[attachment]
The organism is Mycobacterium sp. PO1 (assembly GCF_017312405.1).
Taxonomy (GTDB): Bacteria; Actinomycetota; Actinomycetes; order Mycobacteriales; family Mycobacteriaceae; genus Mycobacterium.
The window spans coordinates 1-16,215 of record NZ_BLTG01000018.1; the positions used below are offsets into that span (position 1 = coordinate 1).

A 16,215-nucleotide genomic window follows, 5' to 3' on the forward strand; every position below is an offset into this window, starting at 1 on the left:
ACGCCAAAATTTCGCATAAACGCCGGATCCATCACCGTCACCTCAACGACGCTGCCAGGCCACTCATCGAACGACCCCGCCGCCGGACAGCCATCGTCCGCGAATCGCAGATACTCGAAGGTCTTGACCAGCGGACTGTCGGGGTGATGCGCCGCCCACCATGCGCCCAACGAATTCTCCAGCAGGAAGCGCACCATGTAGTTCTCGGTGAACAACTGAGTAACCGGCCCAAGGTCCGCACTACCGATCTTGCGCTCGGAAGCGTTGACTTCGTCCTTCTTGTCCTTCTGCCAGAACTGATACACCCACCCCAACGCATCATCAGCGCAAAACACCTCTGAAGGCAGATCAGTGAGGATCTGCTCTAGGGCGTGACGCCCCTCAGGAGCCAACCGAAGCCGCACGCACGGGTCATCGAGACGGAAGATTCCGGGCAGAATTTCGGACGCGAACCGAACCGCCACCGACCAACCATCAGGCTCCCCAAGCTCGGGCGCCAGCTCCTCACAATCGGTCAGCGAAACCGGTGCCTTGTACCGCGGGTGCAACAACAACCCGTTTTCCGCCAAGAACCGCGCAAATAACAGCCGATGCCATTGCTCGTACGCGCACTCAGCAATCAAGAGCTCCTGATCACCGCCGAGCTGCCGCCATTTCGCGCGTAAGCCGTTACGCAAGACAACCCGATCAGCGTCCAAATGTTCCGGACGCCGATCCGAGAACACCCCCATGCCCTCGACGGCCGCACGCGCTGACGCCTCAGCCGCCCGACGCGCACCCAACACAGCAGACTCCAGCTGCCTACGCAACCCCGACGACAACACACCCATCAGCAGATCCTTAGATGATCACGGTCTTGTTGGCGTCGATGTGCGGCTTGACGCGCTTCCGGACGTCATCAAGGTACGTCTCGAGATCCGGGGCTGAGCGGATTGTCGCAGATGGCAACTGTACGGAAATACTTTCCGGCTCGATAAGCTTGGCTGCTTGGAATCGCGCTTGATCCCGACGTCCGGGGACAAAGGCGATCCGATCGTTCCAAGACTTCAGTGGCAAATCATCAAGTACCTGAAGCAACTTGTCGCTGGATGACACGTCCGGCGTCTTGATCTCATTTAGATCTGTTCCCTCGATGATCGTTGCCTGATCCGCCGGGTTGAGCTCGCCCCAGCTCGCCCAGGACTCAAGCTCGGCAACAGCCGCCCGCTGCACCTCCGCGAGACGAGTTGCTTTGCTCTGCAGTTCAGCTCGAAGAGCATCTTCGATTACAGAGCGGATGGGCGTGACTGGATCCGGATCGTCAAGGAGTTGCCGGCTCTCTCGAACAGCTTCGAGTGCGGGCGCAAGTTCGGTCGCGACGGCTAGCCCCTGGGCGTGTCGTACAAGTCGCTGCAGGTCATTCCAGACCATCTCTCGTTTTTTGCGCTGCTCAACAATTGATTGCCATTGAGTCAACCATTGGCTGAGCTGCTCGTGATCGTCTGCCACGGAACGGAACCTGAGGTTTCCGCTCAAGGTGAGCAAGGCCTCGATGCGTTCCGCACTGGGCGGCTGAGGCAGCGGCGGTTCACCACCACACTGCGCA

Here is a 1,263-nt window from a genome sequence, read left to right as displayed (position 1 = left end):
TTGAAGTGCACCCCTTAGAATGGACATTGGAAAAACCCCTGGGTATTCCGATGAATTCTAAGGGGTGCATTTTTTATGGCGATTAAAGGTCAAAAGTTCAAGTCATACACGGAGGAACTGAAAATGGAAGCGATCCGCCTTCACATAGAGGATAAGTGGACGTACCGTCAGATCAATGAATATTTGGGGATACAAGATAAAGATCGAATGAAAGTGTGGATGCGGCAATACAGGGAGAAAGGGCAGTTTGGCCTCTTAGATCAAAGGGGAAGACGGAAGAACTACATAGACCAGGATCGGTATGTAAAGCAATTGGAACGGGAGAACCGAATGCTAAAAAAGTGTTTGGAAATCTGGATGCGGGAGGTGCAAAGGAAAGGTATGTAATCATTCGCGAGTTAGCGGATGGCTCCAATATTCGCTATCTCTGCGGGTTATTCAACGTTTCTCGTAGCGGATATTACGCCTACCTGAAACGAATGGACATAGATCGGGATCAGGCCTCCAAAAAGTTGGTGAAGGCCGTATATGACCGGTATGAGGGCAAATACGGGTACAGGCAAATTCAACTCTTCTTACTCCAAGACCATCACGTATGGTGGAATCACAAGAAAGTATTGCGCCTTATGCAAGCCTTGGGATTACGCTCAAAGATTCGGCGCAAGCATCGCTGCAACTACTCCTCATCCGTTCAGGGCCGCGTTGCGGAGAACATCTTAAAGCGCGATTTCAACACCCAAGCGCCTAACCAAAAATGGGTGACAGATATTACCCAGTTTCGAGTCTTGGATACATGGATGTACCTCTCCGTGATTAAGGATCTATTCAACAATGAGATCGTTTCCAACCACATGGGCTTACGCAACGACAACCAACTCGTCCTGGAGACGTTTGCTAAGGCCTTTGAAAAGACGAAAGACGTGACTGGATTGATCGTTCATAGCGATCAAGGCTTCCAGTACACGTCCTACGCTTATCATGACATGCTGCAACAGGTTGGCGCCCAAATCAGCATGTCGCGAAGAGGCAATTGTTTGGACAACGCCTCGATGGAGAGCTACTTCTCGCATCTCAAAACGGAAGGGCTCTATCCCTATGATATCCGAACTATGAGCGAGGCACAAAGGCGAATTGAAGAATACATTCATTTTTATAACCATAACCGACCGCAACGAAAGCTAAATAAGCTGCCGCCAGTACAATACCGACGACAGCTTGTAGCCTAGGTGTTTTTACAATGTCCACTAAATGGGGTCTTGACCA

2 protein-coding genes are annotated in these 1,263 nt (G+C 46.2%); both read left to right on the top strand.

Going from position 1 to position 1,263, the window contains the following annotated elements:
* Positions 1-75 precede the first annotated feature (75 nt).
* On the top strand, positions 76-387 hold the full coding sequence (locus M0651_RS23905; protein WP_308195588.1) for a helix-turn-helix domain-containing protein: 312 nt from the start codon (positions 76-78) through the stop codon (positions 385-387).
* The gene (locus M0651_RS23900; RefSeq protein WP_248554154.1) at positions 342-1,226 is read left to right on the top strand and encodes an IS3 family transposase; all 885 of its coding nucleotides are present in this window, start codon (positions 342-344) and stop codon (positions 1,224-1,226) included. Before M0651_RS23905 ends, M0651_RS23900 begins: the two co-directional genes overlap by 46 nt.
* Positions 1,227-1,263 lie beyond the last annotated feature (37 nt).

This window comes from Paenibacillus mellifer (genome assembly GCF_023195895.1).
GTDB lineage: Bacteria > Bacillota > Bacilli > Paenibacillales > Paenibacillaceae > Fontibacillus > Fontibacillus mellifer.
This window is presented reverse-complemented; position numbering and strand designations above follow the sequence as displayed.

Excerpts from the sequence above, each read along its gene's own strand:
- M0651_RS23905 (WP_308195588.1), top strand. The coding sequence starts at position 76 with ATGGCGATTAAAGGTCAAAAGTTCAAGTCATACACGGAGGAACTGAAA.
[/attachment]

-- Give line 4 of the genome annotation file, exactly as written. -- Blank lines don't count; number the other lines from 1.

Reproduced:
A 16,215-nucleotide genomic window follows, 5' to 3' on the forward strand; every position below is an offset into this window, starting at 1 on the left: